Powder Mountain Icefield

From Wikipedia, the free encyclopedia
Jump to: navigation, search
Satellite image of the Powder Mountain Icefield

The Powder Mountain Icefield, also called the Powder Mountain Icecap and the Cayley Icefield, is a glacial field in the Pacific Ranges of southwestern British Columbia, Canada, about 20 kilometres (12 mi) west of Whistler and about 90 kilometres (56 mi) north of Vancouver. On the west side of the icefield is the valley of the Squamish River, while on its east is the Callaghan Valley, which is the setting for the Nordic facilities for the 2010 Winter Olympics.

The icefield is studded by several volcanic formations, including the active volcano Mount Cayley, which lies at the southernmost end of the icefield. Other summits are Powder Mountain, Brandywine Mountain and Mount Fee. Mount Callaghan, a dormant volcano, is just northeast of the icefield. Mount Brew is just to its south.

Geology[edit]

Numerous subglacial eruptions beneath the Powder Mountain Icefield have formed many distinctive subglacial volcanoes in the Mount Cayley volcanic field and contain abundant glass and fine-scale jointing from rapid cooling of lava, such as Ember Ridge and Slag Hill.[1] Mineralogically, the volcanics range from andesite to rhyodacite, and chemically, the rocks span a range from andesite to dacite.[1] Glassy volcanic rocks are abundant, with glass contents as high as 70%.[1] Volcanoes such as the Slag Hill tuya were formed when magma intruded into and melted a vertical pipe in the overlying Powder Mountain Icefield. The partially molten mass cooled as a large block, with gravity flattening its upper surface, forming its flat-topped, steep-sided subglacial volcanic edifice.[1] The latest volcanic activity in the Powder Mountain Icefield has occurred in the past 10,000 years.[2]

Development proposal[edit]

The icefield was one of several locations in the southern Coast Mountains that attracted ski resort development interest as a result of the success of the nearby ski resort town at Whistler, British Columbia. A proposal call in 1985 was won by Powder Mountain Resorts, who won approval in principle from the provincial government for its project design, which included a small basetown at Callaghan Lake. In 1987, Forests and Lands Minister Jack Kempf was instructed by then-Premier Bill Vander Zalm to "cease and desist" in favour of Callaghan Resorts Inc., which was backed by then-Attorney-General Les Peterson. Court action for breach of contract and abuse of office taken by Powder Mountain Resort promoters Nan and Dianne Hartwick was dismissed by the Supreme Court of British Columbia in 1999, though in 2000 the British Columbia Court of Appeal refused to overturn the lower court's ruling. An appeal at the Supreme Court of Canada is still pending.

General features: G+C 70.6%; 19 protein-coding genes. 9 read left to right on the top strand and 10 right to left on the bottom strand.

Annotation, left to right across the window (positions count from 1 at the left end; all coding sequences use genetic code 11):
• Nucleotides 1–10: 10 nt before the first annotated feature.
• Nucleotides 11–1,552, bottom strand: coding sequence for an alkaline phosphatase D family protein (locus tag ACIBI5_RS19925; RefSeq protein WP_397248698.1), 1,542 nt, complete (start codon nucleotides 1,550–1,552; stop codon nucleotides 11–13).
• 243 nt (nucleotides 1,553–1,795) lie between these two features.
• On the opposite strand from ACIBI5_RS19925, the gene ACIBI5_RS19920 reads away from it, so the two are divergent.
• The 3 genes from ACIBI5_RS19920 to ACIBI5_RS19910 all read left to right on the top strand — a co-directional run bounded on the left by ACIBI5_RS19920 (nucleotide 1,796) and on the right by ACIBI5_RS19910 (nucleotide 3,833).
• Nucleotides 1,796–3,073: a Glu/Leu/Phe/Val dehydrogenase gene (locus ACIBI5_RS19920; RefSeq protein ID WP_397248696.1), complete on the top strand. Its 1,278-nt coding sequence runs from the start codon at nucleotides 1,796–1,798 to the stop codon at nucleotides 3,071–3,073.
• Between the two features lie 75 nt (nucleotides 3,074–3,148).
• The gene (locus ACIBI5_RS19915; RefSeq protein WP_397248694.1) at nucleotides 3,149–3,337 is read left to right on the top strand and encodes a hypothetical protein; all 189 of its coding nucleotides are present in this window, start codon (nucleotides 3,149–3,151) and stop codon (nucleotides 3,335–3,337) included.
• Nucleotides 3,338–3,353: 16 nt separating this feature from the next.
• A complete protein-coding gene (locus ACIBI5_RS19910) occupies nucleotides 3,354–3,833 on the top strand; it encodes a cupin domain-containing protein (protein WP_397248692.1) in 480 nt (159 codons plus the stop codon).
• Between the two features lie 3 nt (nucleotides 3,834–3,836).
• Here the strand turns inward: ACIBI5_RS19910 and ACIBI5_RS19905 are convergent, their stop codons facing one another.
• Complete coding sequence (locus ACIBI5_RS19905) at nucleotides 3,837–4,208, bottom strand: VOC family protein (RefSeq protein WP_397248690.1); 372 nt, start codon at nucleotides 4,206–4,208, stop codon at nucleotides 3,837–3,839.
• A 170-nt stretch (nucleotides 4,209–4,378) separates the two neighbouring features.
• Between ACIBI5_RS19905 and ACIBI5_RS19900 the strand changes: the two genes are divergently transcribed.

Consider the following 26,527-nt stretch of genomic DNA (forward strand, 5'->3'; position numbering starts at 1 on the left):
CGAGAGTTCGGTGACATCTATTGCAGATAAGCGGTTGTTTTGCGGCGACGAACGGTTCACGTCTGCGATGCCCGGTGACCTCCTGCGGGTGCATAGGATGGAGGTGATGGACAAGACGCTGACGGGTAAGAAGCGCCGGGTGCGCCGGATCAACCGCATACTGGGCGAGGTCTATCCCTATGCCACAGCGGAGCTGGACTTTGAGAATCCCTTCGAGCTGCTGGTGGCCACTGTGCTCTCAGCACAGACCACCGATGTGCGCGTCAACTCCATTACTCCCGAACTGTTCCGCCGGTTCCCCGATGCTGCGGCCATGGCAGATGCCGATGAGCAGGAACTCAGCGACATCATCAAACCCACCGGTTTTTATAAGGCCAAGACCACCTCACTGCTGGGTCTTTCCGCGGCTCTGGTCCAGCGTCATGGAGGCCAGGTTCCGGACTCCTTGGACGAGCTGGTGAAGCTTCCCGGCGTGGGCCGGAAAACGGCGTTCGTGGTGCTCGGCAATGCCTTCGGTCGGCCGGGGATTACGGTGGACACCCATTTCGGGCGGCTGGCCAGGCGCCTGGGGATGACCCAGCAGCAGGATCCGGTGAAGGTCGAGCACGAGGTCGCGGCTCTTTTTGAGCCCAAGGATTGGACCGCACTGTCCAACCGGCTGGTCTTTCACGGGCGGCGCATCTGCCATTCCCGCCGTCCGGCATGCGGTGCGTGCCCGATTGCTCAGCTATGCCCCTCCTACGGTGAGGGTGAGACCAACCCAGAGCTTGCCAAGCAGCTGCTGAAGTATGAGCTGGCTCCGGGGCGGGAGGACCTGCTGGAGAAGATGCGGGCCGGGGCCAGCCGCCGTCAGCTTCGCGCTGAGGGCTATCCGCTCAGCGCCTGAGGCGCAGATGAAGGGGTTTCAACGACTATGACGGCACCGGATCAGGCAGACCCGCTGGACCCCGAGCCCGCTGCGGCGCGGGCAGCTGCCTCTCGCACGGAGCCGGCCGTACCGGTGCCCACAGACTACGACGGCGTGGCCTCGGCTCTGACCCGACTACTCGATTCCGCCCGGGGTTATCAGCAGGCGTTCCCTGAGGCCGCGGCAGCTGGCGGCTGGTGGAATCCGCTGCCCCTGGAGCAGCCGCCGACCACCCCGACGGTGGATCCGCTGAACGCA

A special prosecutor was appointed but the investigation was halted for lack of evidence in 2003, three weeks before Vancouver and Whistler won the bid to host the 2010 Winter Olympics. In the meantime, a Nordic lodge was founded in the Callaghan Valley in 1998, just prior to the Canadian Olympic Committee's selection of Vancouver over Calgary and Quebec City as the site of the 2010 Olympics bid. The owner of the Nordic lodge was a promoter of using the Callaghan Valley for Olympic ski-jumping, cross-country, biathlon and other Nordic events. Powder Mountain promoters Nan and Dianne Hartwick continue to press for investigation of backroom dealing that led to the shunting-aside of their project and claim connections between members of VANOC, the Vancouver Organizing Committee for the 2010 Olympic and Paralympic Winter Games, and those in the provincial administration who helped quash their project. The province has also issued permits for other operations in the valley, such as cat-skiing and snowmobile tour operations, as well as pushed through permits for construction of the Whistler Olympic Park, which is the site of the games' Nordic events. The Hartwicks' position is that these developments violate the agreement-in-principle they had with the province, which the provincial government had claimed was without sufficient backing.

In 2007, RCMP Commercial Crimes Unit head Kevin deBruyckere confirmed that a review is underway, and which the Hartwicks say is based on new evidence of conflict of interest. The Hartwicks emphasize that they are not anti-Olympics, but that their ultimate goal is only to re-establish their right to complete their resort proposal. [3][4]

See also[edit]

References[edit]

Coordinates: 50°08′48.8″N 123°16′36.1″W / 50.146889°N 123.276694°W / 50.146889; -123.276694 (Powder Mountain)